LOUISVILLE, Ky. (WDRB) -- Vaping is now being blamed for seven deaths across the country, and some University of Louisville researchers are working to determine why the practice is so attractive to young people.

They say the obvious answer is that most people see the electronic cigarettes as a safe alternative to traditional tobacco cigarettes. They also note the fact that e-cigarettes come in a variety of flavors.

In any event, they say a growing number of people are kicking the smoking habit, only to get hooked by vaping.

Troy LeBlanc is president, not just of Derb E Cigs — which describes itself as "the premier e-liquid and vaping hardware supplier of the greater Louisville, Kentucky Area" — but also of The Kentucky Smoke Free Association.

"We have 46,000 customers in the Kentuckiana area," he said. "We've grown rapidly over the past several years." 

LeBlanc's company manufactures and distributes e-liquid to stores across the world. He believes the recent public health crisis ignited by vaping is misleading and false.

"The illnesses that have happened over the last 45 days are all attributed to THC cartridges, all black market, all THC cartridges, all illegal," explained LeBlanc.

Dr. Joy Hart, Ph.D., is a professor and researcher at the University of Louisville. She's not as quick to draw conclusions about the deaths.

"There seems to be some commonality with some of the cases, but overall, there's just not enough evidence to know," she said.

Hart said it's clear that the deaths were connected to vaping, but exactly how vaping caused the deaths is not clear. But she says she does know of one thing that attracts the youngest users of e-cigarettes. 

"We found that flavors triggered use. So it's one of the major factors that got people interested," explained Dr. Hart. "I think youth are especially attracted to flavors that make them seem like adults. So, pina colada, for example, might be something that would attract or interest, if you were 16-years old, cool sounding flavors like wagon dragon."

Hart said the study included interviews with hundreds of youth about vaping and even revealed something about her own students and e-cigarettes.

"They were like, 'They use them in your classes.'"

JUUL Labs, Inc. is a popular vaping company that has recently faced criticism and even a lawsuit from a Kentucky man. The lawsuit alleges the company targets youth with its flavored liquid pods and camouflaged e-cigarettes.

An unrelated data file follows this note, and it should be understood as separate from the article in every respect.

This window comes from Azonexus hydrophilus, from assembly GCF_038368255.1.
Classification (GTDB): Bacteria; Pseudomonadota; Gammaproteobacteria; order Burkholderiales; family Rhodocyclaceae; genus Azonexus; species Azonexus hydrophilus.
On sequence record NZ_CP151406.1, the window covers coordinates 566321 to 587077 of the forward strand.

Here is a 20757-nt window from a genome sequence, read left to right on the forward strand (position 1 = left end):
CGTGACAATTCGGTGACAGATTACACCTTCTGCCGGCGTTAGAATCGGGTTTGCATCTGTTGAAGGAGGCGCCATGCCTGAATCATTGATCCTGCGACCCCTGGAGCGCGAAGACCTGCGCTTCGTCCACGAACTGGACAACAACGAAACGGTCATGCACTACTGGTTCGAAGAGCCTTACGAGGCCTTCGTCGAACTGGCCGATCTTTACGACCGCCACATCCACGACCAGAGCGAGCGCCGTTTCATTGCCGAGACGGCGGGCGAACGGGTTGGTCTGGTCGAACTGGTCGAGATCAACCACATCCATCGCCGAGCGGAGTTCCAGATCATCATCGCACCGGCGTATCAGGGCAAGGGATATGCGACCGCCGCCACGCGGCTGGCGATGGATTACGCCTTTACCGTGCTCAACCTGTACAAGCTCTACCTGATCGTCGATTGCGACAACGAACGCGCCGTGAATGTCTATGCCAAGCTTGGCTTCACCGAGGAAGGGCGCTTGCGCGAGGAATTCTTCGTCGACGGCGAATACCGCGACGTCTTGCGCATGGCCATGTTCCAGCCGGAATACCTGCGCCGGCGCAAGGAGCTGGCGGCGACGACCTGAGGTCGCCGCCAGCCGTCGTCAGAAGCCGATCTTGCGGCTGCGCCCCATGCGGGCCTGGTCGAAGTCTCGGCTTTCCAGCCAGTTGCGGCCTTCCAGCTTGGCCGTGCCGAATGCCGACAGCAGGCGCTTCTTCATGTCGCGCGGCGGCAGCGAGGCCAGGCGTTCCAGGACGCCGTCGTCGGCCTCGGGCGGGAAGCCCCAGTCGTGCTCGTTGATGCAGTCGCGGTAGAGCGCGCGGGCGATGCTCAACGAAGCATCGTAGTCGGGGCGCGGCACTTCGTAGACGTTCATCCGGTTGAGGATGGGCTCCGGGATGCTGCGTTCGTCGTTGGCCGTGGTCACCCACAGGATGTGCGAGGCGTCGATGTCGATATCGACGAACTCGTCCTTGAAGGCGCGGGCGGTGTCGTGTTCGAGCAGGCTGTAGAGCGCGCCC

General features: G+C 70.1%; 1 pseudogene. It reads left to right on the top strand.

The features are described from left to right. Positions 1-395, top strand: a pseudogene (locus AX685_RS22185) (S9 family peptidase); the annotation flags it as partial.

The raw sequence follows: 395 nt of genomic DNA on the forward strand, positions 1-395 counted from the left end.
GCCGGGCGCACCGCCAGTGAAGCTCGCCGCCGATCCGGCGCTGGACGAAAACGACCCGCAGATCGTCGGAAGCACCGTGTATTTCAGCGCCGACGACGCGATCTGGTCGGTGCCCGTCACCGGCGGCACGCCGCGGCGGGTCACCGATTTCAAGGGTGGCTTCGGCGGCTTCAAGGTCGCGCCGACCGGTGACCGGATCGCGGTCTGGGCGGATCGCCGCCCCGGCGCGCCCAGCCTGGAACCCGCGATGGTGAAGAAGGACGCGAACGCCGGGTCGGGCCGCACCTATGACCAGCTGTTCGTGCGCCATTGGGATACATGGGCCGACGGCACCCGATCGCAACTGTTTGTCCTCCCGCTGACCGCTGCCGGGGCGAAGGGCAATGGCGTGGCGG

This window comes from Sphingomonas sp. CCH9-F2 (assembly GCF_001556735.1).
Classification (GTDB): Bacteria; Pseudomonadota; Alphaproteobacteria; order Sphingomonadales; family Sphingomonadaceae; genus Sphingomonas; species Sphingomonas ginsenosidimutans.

"Some of the devices are pretty easily concealed," Hart said. "One of the newer products is a product that looks like an Apple Watch, and you tap it and it shows the time, but you can also use it to vape."

Meanwhile, the Trump administration is now considering a ban on flavored vaping.

"People are dying with vaping, so we're looking at it very closely," President Donald Trump said.

LeBlanc was recently in Washington, D.C., hoping to explain the difference between vaping and the product being produced by JUUL.

"If you were to ask me, JUUL is the problem," LeBlanc said. "They're using extremely high nicotine and they're selling at every gas station. The vaping industry has been around for 10 years and now, all of a sudden, since JUUL came out, we're an issue."

LeBlanc said there were no definitive answers in D.C., but he does have another meeting with lawmakers in the next few days. 

LeBlanc said there needs to be more research before the government takes action. He is also not against regulations.

"But sensible regulation," he said. "Not an all-out ban. I am for regulating the packaging, I am for regulating where its sold, I am for making sure the places that are selling it are upholding the laws and age restrictions."

LeBlanc says misinformation about vaping is causing users to go back to tobacco products.

"We are losing about $18,000 a week, just in Kentuckiana, of vape users going back to combustible cigarettes."

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